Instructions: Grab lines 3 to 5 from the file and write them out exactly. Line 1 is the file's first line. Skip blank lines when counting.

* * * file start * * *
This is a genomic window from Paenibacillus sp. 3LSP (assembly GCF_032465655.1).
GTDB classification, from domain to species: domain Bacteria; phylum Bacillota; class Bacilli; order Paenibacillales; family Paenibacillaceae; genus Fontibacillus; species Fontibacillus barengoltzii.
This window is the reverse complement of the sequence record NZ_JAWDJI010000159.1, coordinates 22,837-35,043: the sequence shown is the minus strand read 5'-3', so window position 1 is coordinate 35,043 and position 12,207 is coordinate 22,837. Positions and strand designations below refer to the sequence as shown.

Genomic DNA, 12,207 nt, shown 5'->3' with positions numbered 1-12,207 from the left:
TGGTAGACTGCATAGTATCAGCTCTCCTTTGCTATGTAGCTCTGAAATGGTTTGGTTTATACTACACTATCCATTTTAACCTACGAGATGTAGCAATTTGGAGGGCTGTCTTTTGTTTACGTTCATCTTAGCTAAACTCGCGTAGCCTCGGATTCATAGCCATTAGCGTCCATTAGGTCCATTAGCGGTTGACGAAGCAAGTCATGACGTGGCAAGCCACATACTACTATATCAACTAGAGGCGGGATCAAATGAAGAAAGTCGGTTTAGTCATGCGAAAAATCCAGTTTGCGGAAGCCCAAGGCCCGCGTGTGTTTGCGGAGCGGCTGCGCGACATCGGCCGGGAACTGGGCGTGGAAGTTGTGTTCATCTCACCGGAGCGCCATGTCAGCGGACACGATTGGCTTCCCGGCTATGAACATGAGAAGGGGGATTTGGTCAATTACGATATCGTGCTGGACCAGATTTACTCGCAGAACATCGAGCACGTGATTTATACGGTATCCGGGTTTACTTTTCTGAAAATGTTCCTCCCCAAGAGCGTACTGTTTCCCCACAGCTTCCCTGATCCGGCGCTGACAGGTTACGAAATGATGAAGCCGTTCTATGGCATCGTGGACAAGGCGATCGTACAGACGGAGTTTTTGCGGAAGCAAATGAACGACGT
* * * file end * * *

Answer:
This window is the reverse complement of the sequence record NZ_JAWDJI010000159.1, coordinates 22,837-35,043: the sequence shown is the minus strand read 5'-3', so window position 1 is coordinate 35,043 and position 12,207 is coordinate 22,837. Positions and strand designations below refer to the sequence as shown.

Genomic DNA, 12,207 nt, shown 5'->3' with positions numbered 1-12,207 from the left:
TGGTAGACTGCATAGTATCAGCTCTCCTTTGCTATGTAGCTCTGAAATGGTTTGGTTTATACTACACTATCCATTTTAACCTACGAGATGTAGCAATTTGGAGGGCTGTCTTTTGTTTACGTTCATCTTAGCTAAACTCGCGTAGCCTCGGATTCATAGCCATTAGCGTCCATTAGGTCCATTAGCGGTTGACGAAGCAAGTCATGACGTGGCAAGCCACATACTACTATATCAACTAGAGGCGGGATCAAATGAAGAAAGTCGGTTTAGTCATGCGAAAAATCCAGTTTGCGGAAGCCCAAGGCCCGCGTGTGTTTGCGGAGCGGCTGCGCGACATCGGCCGGGAACTGGGCGTGGAAGTTGTGTTCATCTCACCGGAGCGCCATGTCAGCGGACACGATTGGCTTCCCGGCTATGAACATGAGAAGGGGGATTTGGTCAATTACGATATCGTGCTGGACCAGATTTACTCGCAGAACATCGAGCACGTGATTTATACGGTATCCGGGTTTACTTTTCTGAAAATGTTCCTCCCCAAGAGCGTACTGTTTCCCCACAGCTTCCCTGATCCGGCGCTGACAGGTTACGAAATGATGAAGCCGTTCTATGGCATCGTGGACAAGGCGATCGTACAGACGGAGTTTTTGCGGAAGCAAATGAACGACGT